In 1930, experts predicted we should be working 15 hours a week by the year 2020, spending time doing what we enjoy. But what we got is this dystopia, where the backbone of society is being left to dry. If 1% of Americans die of COVID-19, that’s (another) 3.3 million deaths for the American dream.
On the frontline, healthcare professionals are being sent to battles without the gears they need. Others are dying, angry, tired, anxious, with no jobs and no toilet paper. Meanwhile, billionaires who pay no tax, getting saved the moment they’re in trouble, or rushing into their doomsday bunkers; and celebrities try to entertain us from their mansions, failing spectacularly.
Before the pandemic, the system required us to prioritise tasks to maximise profits, only now the system reluctantly prioritises for safety and inclusivity. Before COVID-19, the system had never worked for the disabled, un- and underemployed, and the marginalised population. It is, too, a privilege to only realise this fact when suddenly find oneself in a less privileged position, since the virus doesn’t discriminate.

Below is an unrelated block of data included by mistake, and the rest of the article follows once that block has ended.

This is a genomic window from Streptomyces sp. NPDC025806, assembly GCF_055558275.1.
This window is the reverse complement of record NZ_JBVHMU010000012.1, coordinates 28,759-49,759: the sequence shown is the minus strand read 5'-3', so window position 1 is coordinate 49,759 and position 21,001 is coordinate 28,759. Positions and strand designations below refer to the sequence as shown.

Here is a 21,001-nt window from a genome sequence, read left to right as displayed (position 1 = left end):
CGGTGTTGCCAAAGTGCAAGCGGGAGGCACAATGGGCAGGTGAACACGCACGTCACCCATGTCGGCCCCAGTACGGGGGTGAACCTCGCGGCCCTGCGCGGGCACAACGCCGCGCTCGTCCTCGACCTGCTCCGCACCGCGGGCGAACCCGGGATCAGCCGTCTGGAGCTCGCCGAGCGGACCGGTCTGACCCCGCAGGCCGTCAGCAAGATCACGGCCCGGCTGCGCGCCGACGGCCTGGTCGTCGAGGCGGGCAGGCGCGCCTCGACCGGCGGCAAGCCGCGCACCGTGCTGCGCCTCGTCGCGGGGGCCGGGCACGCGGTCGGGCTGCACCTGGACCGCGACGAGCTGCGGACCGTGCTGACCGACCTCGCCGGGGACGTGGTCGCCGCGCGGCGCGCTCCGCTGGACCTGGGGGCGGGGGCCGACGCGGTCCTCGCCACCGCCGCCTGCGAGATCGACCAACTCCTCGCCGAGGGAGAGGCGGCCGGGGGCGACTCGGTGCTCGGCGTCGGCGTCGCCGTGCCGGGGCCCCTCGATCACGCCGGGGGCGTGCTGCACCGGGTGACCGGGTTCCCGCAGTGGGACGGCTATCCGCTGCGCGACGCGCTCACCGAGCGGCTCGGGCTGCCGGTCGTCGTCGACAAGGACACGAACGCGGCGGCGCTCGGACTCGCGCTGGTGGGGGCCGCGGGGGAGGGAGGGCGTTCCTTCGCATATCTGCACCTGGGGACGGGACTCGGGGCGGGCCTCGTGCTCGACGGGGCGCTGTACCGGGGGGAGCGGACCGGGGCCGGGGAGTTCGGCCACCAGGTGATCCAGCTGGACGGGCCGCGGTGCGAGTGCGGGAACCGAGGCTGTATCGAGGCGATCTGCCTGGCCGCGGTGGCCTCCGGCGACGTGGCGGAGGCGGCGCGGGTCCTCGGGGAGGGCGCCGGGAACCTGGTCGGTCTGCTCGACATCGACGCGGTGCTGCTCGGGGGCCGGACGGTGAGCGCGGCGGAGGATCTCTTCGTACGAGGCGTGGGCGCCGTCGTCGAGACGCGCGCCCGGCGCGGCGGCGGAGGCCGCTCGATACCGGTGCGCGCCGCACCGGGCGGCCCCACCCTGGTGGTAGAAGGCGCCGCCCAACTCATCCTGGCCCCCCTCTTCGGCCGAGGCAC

COVID-19 also shines a light on other cracks of the systems, which are not as small as some people want to believe. Australians are paying for the delay in NBN role out. Employers had never offered working flexibility now realised the benefits. Scientists collaborate at a pace and scale that have never been seen before. The minimum wage workers are now the essentials. Hopefully, teachers, health workers, cashiers, waitresses; those that teach us, feed us, care for us, will get a pay raise and a better working environment when this is all over, maybe.
Besides the fallout of the economy, the pandemic has changed how we interact in the workplace. Since social distancing has become the new normal, many people, introverts and extroverts alike, are struggling with boredom, loneliness, and the lack of freedom. We see a rise in alcoholism and domestic abuse. On the other hand, misfits, digital nomads, and freelancers celebrate.